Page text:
Listen to God. Don’t rethink the direction in which He sends you. Knowing God’s voice is part of being in His rest. Will you listen to the majority (the 10 spies), who speak of fear and doubt? Or will you listen to those speaking His truth (the 2 spies)? Follow Christ, even if His voice isn’t the loudest.

Therefore, as the Holy Spirit says:

Today, if you hear His voice,
do not harden your hearts as in the rebellion,
on the day of testing in the wilderness,
where your fathers tested Me, tried Me,
and saw My works 10 for 40 years.
Therefore I was provoked with that generation
and said, “They always go astray in their hearts,
and they have not known My ways.”
11 So I swore in My anger,
“They will not enter My rest.” (Hebrews 3)

Rest is grace – it is undeserved, but the Lord gives it anyway. It’s easy to read the account of 12 spies and think, “If I had been there, I’d have listened to Joshua and Caleb (the 2 spies).” But in our own lives, we have giants, and we waver and don’t trust Him.

God has lots of time. If you won’t enter into His rest, he’ll wait for your kids, or grandkids, or whoever else will enter His rest. But He intends His rest to be for you, today. Jesus is the Good Shepherd; He wants to lead us into green pastures – places of rest.



When we come to God in prayer, we need to be ready for Him to prune us, like a gardener pruning fruit trees.

16 I say then, walk by the Spirit and you will not carry out the desire of the flesh. 17 For the flesh desires what is against the Spirit, and the Spirit desires what is against the flesh; these are opposed to each other, so that you don’t do what you want. 18 But if you are led by the Spirit, you are not under the law. (Galatians 5)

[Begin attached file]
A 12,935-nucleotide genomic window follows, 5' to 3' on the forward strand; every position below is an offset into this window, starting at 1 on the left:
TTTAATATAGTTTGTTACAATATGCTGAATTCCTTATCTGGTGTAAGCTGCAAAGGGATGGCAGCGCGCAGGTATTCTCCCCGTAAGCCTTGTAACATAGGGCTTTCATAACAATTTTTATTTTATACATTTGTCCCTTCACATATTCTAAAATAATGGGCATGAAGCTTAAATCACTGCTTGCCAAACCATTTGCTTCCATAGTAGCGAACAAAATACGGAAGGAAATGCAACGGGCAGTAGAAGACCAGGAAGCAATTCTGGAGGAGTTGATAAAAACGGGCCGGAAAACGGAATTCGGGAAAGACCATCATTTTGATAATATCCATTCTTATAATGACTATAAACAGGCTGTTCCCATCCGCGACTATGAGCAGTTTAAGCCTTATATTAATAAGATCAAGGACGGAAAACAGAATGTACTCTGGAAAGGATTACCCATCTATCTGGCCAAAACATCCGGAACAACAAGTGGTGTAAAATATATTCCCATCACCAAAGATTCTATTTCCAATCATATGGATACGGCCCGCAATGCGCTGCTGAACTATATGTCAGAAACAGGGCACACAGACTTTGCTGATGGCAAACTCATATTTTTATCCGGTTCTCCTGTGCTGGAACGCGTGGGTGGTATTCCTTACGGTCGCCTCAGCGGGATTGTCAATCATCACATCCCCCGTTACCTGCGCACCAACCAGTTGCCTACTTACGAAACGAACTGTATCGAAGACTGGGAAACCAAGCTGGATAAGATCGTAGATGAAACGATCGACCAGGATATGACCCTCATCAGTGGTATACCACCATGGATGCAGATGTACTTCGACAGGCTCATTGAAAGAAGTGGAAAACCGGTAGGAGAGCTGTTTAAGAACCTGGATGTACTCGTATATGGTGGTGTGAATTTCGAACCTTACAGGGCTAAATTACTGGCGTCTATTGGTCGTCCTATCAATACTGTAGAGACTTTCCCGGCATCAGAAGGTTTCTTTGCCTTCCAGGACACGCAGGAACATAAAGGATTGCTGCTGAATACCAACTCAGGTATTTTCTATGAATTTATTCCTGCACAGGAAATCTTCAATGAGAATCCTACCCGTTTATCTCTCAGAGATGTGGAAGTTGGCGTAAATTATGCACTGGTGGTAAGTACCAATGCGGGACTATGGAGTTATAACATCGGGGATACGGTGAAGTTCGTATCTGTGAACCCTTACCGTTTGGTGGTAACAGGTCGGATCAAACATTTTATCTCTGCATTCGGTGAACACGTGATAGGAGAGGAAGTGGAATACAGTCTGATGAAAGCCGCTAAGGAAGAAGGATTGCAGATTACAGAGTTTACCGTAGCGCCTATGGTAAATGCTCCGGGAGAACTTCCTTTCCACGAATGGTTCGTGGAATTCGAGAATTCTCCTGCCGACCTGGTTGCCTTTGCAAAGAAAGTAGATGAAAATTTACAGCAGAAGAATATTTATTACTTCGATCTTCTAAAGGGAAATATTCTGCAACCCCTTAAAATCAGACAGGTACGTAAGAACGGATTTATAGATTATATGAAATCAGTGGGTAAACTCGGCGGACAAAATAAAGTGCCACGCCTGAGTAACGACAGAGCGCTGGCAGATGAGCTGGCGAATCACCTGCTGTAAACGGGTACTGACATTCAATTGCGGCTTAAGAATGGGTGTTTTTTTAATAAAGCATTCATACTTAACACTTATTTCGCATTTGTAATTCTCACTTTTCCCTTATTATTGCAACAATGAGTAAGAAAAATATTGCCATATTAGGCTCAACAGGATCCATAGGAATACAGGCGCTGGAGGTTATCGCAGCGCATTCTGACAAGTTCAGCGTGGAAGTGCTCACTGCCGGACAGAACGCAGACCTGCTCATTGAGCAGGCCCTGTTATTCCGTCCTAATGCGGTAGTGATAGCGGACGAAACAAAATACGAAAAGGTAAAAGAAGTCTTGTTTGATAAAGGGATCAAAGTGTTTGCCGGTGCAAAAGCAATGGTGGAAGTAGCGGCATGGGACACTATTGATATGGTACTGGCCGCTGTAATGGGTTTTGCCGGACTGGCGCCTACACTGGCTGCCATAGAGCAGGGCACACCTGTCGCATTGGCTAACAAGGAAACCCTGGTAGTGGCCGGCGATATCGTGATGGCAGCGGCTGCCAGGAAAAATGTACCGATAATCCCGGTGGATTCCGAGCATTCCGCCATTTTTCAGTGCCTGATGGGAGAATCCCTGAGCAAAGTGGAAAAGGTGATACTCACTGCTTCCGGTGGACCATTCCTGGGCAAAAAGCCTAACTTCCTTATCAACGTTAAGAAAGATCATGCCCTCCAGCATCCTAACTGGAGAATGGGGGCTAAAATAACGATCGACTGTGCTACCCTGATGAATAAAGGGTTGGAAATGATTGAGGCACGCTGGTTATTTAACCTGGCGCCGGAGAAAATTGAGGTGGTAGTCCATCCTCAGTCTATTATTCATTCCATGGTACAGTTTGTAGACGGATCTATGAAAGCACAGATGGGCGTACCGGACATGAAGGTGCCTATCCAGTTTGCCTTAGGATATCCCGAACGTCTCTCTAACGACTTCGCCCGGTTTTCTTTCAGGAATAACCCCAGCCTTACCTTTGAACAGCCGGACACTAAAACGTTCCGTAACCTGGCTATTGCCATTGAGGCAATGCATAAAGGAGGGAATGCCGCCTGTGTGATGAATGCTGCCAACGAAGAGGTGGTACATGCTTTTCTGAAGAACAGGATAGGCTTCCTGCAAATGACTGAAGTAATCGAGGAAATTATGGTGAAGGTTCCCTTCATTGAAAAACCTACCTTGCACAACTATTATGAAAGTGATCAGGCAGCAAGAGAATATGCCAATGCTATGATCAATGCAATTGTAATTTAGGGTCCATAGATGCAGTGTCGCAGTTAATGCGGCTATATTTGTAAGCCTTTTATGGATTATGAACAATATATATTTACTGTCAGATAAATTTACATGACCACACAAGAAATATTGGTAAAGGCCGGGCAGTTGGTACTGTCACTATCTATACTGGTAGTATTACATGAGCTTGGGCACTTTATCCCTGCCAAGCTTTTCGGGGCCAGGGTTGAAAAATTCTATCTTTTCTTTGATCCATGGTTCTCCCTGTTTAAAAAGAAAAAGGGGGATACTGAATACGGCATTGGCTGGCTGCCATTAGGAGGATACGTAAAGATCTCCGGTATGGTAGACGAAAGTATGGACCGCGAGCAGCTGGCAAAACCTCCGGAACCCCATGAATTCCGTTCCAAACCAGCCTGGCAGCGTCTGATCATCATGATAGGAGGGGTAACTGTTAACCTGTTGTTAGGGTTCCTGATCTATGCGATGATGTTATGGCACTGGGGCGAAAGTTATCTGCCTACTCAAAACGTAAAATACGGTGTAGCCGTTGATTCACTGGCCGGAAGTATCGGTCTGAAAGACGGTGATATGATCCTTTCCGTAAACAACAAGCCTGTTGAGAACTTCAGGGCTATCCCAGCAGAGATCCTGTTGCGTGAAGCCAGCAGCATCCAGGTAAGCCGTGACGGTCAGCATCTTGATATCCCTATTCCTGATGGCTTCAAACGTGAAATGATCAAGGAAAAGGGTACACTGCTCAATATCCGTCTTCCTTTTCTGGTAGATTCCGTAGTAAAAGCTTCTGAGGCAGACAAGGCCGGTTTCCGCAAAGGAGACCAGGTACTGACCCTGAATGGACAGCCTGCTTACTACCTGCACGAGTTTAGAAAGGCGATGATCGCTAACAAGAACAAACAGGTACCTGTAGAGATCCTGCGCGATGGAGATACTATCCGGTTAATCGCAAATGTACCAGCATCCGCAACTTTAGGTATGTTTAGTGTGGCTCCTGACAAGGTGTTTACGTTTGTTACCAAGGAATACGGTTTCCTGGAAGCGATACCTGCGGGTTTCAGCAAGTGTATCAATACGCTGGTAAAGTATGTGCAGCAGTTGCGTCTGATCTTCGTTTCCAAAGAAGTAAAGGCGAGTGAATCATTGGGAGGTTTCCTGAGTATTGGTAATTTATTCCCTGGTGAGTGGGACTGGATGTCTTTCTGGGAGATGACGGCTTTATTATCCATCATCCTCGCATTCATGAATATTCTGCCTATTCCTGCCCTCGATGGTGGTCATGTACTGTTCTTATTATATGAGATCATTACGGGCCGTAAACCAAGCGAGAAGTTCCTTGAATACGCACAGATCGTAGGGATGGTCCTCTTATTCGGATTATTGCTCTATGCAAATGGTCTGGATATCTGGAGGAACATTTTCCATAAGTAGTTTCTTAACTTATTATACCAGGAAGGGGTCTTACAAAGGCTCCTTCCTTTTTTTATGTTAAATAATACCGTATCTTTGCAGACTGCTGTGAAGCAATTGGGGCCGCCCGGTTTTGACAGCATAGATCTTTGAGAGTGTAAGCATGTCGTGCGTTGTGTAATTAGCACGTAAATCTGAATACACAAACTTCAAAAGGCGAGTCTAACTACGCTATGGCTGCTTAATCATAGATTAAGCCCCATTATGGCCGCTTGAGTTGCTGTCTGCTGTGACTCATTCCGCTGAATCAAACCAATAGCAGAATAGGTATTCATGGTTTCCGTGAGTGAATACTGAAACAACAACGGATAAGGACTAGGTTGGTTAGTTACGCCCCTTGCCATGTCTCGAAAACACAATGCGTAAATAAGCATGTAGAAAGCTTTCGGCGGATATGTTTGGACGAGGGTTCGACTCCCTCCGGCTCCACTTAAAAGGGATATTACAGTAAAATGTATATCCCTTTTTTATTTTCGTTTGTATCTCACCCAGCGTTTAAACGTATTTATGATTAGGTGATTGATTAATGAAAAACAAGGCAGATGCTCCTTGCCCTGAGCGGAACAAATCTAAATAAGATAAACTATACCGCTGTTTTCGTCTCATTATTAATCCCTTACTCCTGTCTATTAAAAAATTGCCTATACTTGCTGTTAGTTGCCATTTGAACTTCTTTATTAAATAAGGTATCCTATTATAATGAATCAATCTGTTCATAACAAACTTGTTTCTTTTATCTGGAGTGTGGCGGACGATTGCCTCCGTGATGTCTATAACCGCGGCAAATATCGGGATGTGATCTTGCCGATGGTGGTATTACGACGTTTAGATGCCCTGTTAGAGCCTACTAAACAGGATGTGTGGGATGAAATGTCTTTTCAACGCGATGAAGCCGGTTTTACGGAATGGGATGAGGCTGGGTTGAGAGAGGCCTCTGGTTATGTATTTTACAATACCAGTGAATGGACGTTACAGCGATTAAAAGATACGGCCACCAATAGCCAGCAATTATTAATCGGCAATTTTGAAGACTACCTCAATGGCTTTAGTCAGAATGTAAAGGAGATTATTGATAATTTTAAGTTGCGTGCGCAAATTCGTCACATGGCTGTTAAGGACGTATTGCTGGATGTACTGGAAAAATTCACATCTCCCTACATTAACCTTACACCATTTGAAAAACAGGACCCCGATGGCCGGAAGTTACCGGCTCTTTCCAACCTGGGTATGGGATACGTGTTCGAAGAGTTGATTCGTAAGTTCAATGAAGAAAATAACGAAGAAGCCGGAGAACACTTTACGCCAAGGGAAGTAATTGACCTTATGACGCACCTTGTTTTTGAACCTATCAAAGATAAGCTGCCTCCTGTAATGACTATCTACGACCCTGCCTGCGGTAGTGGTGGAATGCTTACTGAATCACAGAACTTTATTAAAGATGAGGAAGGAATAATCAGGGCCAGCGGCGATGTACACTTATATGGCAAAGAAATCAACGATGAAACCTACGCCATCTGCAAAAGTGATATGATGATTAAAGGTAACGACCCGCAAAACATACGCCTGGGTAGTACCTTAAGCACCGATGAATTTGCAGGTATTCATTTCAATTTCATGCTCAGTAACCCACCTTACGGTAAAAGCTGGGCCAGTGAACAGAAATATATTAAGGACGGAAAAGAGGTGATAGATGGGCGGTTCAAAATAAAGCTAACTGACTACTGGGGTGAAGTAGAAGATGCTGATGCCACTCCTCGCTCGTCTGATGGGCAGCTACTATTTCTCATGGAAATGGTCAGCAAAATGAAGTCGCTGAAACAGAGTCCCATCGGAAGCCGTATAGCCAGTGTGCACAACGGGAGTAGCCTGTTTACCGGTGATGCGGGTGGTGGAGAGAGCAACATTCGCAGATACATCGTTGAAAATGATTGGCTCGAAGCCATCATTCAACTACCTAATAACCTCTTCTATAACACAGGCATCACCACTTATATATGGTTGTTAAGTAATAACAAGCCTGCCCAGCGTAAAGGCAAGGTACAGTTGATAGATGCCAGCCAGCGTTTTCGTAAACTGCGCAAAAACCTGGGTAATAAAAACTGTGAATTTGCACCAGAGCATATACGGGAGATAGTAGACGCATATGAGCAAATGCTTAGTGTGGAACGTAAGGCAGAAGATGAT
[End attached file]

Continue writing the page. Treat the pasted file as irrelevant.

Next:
The Spirit is always desiring to lead us out of bondage and into greater freedom.

The Lord’s Prayer (Matthew 6)

Our Father in heaven,
Your name be honored as holy.
Your kingdom come.
Your will be done
on earth as it is in heaven.
Give us today our daily bread.
And forgive us our debts,
as we also have forgiven our debtors.
And do not bring us into temptation,
but deliver us from the evil one.
For Yours is the kingdom and the power
and the glory forever. Amen.

This prayer is for us, on earth, today. His will is prepared in heaven for the purpose of being released on earth. He wants to work through His people, in prayer, to accomplish His will. This prayer invites the prophetic to take place on earth.

31 “But seek His kingdom, and these things will be provided for you. 32 Don’t be afraid, little flock, because your Father delights to give you the kingdom. (Luke 12)

Hatred comes right on the heels of fear. People who have been in abusive relationships of any kind know what this is like. This is the sort of fear that many of us think of when we see the word “fear” or “afraid.” But Jesus’ definition of fear is worship. In Matthew 4, He says to satan, ““Go away, Satan! For it is written: Worship the Lord your God, and serve only Him.” This comes from Deuteronomy 6:13, which says, “Fear Yahweh your God, worship Him, and take your oaths in His name.”

When you pray, what comes from the heart is even more important than the words you choose. If you refuse to pray, you are living in self-righteousness, relying on yourself for that which only God can provide.

“Whenever you pray, you must not be like the hypocrites, because they love to pray standing in the synagogues and on the street corners to be seen by people. (Matthew 6)

People praying in this way have no relationship with God. The Lord’s Prayer humbles us. It reminds us of Who He is. It builds our faith, hope, and trust in Him. It allows us to worship Him. It allows no room for compromise. It invites the miraculous to happen. It shows us grace and protection from that which we deserve. It tells us that we really must forgive.